ABSTRACT: The Inka province of Kallawaya sat to the east of the Titicaca basin. Their residents, the Kallawayas were valued traveling shamans, traders and herbal healers of the Tawantinsuyu. Based on shared cultural practices and language, they served as intermediaries with a myriad of tropical tribes broadly defined as Chunchos. Located along an ancient trading route that connected the Kallawaya territory with the eastern tropics was the Inka center of Kaata Pata. It was conceived as the mountain’s heart. Excavations in this center have revealed its sociopolitical importance, as lavish feasting events were recursively celebrated. Such commensal celebrations, targeted to elite segments in the region, comprised conspicuous consumption of camelid meal and chicha corn beer served in elaborate vessels in the polychrome Inka Taraco Polychrome and Urcosuyo Polychrome styles. Using faunal data, archaeobotany, ethnohistory and stylistic ceramic analyses, this presentation will explore Inka cuisine and identity construction, and the ways in which indigenous elite segments attained status and power in the eastern imperial fringes. It will also explore the bodily geopolitics of Inka imperial appropriation.
BIO: Dr. Sonia Alconini (David A. Harrison III Professor of Archaeology) teaches in the Department of Anthropology at the University of Virginia. Originally from Bolivia, she has conducted archaeological research in different parts of the Andean region and the eastern tropical regions. Multidisciplinary in nature, her research focuses on the nature of frontier interaction, Inka imperialism, and local agency. She has published several articles and books in English and Spanish, including the Oxford Handbook of the Incas (University of Oxford Press, 2018 co-edited with Alan Covey), Southeastern Inka Frontiers: Boundaries and Interaction (University of Florida Press, 2016), and Entre la Vertiente Tropical y los Valles: Sociedades Regionales e Interacción Prehispánicas en los Andes Centro-Sur (Plural Editorial, 2016). Her current research project is in the Inka center of Samaipata (Santa Cruz-Bolivia).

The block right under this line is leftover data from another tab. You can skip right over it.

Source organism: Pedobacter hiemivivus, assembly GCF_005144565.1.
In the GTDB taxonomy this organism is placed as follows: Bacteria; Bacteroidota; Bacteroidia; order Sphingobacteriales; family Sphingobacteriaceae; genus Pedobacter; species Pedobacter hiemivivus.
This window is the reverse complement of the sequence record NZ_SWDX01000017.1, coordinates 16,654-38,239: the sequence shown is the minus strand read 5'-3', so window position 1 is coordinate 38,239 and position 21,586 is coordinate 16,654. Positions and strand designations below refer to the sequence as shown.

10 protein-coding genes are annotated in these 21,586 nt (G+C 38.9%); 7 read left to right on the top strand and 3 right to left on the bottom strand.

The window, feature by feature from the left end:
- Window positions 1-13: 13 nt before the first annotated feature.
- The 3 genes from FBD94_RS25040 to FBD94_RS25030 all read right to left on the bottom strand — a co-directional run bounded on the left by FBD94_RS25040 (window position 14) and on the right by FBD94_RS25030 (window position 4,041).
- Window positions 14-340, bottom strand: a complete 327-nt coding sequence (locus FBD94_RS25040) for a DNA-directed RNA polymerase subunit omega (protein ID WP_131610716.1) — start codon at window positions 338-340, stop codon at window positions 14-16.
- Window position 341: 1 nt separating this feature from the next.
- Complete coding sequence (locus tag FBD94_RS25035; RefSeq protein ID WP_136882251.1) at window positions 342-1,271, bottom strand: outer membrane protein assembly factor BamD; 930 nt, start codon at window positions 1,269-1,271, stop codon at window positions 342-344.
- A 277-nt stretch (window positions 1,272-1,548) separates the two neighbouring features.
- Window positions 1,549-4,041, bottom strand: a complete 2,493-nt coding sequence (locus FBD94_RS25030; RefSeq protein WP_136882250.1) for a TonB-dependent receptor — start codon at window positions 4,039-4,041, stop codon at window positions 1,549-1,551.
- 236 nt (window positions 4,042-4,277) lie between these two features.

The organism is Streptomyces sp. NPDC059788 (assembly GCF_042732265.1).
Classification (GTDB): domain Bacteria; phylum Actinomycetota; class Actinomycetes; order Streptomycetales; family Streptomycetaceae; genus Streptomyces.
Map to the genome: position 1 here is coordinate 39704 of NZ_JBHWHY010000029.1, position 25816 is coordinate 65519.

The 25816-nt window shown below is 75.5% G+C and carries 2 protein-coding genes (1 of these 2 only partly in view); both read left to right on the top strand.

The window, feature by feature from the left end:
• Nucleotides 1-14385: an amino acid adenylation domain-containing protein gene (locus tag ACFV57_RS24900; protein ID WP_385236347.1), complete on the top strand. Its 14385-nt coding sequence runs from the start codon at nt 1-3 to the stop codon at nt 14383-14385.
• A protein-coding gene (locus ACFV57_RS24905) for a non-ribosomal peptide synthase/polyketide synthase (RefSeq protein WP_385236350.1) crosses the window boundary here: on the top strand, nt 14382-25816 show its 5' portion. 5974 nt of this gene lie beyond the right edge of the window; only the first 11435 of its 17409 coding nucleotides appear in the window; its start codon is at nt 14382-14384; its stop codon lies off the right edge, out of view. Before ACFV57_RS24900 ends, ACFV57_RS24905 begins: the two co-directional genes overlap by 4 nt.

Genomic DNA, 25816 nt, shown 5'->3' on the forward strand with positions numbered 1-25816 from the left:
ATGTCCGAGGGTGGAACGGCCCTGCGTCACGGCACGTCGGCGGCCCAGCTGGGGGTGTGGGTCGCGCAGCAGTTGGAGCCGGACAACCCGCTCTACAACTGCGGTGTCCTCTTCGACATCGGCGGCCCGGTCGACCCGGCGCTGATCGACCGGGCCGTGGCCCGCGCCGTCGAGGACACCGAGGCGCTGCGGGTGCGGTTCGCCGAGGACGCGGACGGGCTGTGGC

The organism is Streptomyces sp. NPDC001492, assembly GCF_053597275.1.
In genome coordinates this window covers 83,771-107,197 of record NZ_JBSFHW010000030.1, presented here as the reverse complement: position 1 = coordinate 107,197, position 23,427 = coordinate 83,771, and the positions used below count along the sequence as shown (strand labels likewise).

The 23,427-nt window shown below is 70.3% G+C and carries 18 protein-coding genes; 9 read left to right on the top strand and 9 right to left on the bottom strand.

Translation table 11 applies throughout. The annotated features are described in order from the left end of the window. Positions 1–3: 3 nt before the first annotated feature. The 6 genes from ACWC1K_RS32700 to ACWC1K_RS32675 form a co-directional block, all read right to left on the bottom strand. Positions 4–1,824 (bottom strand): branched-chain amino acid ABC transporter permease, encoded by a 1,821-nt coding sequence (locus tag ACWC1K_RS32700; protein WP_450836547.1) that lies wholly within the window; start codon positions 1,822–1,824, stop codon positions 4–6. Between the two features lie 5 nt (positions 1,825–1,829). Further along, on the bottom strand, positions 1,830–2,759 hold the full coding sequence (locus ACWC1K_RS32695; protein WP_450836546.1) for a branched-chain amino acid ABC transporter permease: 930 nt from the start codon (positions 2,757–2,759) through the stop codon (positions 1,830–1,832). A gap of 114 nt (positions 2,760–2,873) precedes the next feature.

Tozzer Anthropology Building, Room 203
21 Divinity Avenue
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